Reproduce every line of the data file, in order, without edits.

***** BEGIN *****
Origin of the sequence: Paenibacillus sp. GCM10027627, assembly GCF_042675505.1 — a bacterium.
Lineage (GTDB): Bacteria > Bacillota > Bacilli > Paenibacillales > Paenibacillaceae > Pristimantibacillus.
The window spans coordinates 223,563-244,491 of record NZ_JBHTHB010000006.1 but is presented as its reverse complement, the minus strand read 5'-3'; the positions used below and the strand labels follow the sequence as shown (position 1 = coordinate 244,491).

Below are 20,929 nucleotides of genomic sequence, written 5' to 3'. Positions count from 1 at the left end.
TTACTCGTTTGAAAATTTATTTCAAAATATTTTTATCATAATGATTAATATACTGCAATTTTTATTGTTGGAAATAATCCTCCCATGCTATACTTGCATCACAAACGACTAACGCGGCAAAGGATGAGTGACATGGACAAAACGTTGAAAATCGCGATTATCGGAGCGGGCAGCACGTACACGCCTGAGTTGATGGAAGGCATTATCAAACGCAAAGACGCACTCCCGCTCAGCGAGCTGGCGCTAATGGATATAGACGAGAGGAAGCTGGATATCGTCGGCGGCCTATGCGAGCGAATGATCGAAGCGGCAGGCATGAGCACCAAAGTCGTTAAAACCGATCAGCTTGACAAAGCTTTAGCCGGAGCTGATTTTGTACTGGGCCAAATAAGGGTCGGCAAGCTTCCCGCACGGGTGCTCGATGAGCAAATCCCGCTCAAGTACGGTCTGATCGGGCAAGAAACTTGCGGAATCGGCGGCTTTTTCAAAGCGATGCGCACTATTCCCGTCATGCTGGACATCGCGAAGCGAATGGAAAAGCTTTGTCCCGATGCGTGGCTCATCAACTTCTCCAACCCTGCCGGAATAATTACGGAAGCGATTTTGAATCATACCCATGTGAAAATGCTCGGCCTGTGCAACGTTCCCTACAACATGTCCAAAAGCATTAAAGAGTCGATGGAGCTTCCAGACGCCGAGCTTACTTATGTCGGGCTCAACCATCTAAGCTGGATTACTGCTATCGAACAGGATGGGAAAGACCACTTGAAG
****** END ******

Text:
Origin of the sequence: Paenibacillus sp. GCM10027627, assembly GCF_042675505.1 — a bacterium.
Lineage (GTDB): Bacteria > Bacillota > Bacilli > Paenibacillales > Paenibacillaceae > Pristimantibacillus.
The window spans coordinates 223,563-244,491 of record NZ_JBHTHB010000006.1 but is presented as its reverse complement, the minus strand read 5'-3'; the positions used below and the strand labels follow the sequence as shown (position 1 = coordinate 244,491).

Below are 20,929 nucleotides of genomic sequence, written 5' to 3'. Positions count from 1 at the left end.
TTACTCGTTTGAAAATTTATTTCAAAATATTTTTATCATAATGATTAATATACTGCAATTTTTATTGTTGGAAATAATCCTCCCATGCTATACTTGCATCACAAACGACTAACGCGGCAAAGGATGAGTGACATGGACAAAACGTTGAAAATCGCGATTATCGGAGCGGGCAGCACGTACACGCCTGAGTTGATGGAAGGCATTATCAAACGCAAAGACGCACTCCCGCTCAGCGAGCTGGCGCTAATGGATATAGACGAGAGGAAGCTGGATATCGTCGGCGGCCTATGCGAGCGAATGATCGAAGCGGCAGGCATGAGCACCAAAGTCGTTAAAACCGATCAGCTTGACAAAGCTTTAGCCGGAGCTGATTTTGTACTGGGCCAAATAAGGGTCGGCAAGCTTCCCGCACGGGTGCTCGATGAGCAAATCCCGCTCAAGTACGGTCTGATCGGGCAAGAAACTTGCGGAATCGGCGGCTTTTTCAAAGCGATGCGCACTATTCCCGTCATGCTGGACATCGCGAAGCGAATGGAAAAGCTTTGTCCCGATGCGTGGCTCATCAACTTCTCCAACCCTGCCGGAATAATTACGGAAGCGATTTTGAATCATACCCATGTGAAAATGCTCGGCCTGTGCAACGTTCCCTACAACATGTCCAAAAGCATTAAAGAGTCGATGGAGCTTCCAGACGCCGAGCTTACTTATGTCGGGCTCAACCATCTAAGCTGGATTACTGCTATCGAACAGGATGGGAAAGACCACTTGAAG